MATE sits toward the lower end of the speed spectrum, reporting evening speeds of 83Mbps on NBN 100 plans, 42Mbps on NBN 50 plans, 19Mbps on NBN 25 plans, and 10Mbps on NBN 12 plans. It also has an NBN 250 plan with typical evening speeds of 208Mbps.

MATE’s NBN plans are reasonably well priced, and you can save a further $10 per month by bundling them with a MATE SIM-only mobile plan. MATE’s mobile plans start at $20 per month for 8GB and are powered by the Telstra network. The $25 per month option with 18GB is definitely a better buy, however.

MyRepublic

MyRepublic also does an okay job when it comes to peak hour performance. The telco says customers experience typical evening speeds of 83Mbps on NBN 100 plans, and 43Mbps on NBN 50 plans. You’ll want to avoid its NBN 25 plans however, which are advertised with typical evening speeds of just 15Mbps.

MyRepublic also reports typical evening typical evening speeds of 200Mbps on NBN 250 plans and 350Mbps on NBN 1000 plans. This makes it the third fastest major provider around when it comes to NBN 1000 plans.

Alex Choros is Managing Editor at WhistleOut, Australia’s phone and internet comparison website.

Comments

    • They exist, its just hard to find any info. MyRepublic were offering them here in Wollongong around the middle of last year. Problem isn’t with NBN providing it, FttP has been able to deliver those speeds (and more) for years, its with ISP’s buying the bandwidth and offering it as a product.

      Which has a few problems that make it more understandable, mainly around the cost of buying that bandwidth. Its not cheap, but MyRepublics plan was around $130/month from memory.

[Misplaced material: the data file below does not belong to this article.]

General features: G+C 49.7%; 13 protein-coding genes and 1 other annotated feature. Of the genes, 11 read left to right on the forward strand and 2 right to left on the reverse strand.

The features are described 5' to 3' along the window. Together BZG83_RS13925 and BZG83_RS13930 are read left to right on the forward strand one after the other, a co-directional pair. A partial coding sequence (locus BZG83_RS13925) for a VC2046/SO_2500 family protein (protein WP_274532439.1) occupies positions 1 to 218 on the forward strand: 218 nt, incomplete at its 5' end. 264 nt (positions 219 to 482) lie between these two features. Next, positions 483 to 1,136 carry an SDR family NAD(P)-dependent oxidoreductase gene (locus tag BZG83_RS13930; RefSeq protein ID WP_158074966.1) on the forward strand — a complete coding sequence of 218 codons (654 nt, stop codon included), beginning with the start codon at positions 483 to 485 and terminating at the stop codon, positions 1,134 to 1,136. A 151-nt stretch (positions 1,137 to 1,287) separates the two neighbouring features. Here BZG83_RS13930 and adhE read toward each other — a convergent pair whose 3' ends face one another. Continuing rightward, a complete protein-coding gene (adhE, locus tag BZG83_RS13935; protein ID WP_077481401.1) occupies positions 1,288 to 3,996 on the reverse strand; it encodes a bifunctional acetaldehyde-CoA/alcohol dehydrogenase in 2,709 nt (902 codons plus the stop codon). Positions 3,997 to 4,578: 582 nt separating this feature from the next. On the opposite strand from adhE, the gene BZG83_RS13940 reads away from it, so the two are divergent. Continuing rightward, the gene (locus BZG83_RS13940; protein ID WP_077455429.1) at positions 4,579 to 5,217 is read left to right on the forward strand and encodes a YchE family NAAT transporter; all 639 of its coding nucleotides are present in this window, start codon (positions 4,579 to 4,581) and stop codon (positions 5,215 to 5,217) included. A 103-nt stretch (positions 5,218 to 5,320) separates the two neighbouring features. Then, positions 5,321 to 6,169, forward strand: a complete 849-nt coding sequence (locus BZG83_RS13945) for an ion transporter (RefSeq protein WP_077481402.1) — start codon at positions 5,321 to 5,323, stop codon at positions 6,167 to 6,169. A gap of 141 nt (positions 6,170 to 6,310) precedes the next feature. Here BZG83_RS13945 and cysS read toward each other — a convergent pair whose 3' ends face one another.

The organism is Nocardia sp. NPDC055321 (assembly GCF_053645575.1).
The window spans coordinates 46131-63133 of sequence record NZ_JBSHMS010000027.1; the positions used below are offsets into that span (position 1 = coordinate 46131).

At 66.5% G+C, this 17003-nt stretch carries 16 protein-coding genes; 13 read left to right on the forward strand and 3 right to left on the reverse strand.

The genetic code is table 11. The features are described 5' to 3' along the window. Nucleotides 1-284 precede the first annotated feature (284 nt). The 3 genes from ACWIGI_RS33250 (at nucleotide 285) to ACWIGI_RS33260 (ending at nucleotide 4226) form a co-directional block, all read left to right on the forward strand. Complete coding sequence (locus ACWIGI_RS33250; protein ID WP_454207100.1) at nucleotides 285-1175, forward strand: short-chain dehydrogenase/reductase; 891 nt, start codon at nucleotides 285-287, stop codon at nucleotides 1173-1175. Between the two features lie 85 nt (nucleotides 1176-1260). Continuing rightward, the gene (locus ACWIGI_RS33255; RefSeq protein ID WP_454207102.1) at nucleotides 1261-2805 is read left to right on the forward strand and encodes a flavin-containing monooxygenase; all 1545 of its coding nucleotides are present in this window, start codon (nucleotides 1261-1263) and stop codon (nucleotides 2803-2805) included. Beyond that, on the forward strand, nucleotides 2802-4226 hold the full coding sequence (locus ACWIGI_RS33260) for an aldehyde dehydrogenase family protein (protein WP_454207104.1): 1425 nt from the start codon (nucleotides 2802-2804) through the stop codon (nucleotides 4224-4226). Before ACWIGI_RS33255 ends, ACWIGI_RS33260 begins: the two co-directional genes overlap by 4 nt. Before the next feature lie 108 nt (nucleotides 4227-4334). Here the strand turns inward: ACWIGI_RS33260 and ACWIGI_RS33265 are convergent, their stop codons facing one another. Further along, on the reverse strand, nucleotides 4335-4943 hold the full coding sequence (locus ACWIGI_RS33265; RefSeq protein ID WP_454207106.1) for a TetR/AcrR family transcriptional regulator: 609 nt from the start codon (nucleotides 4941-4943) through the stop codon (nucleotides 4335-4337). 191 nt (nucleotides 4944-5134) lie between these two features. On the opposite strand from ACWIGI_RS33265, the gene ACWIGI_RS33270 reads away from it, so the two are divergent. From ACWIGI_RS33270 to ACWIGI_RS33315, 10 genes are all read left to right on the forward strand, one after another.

As for there not being any demand, that’s kind of like saying theres no demand for 100 Mbps because less people are connecting to that speed. Which ignores that most people getting NBN now, and connecting to it, have 50 Mbps as their highest speed, so CANT connect at 100 Mbps…

      Its a self serving argument justifying why FttN was rolled out, no more. And completely ignores that we’ll need those speeds in the near future – what happens then?

      • True dat. I’d go with gigabit if I hadn’t moved from a FttP address to a FttN one. And don’t even get me started on how many tickets/complaints/TIO escalations it took to get that to the giddy heights of 70Mbps.
        NBN’s disadvantaged this country for generations to come with it’s short-sighted approach. Makes me angry.

        • I’d narrow it down to FttN disadvantaging this country, not NBN. Get rid of FttN, the rest works in one way or another.

          All the other options are either straight up replaceable, or upgradable. HFC will need to go eventually, but DOCSIS 3.1 can push it back a few years. FttC makes the upgrade cost relatively low, to the point the homeowner can absorb it. FttN cant be upgraded, so needs to basically be ripped up and replaced by FttP. Its the only option.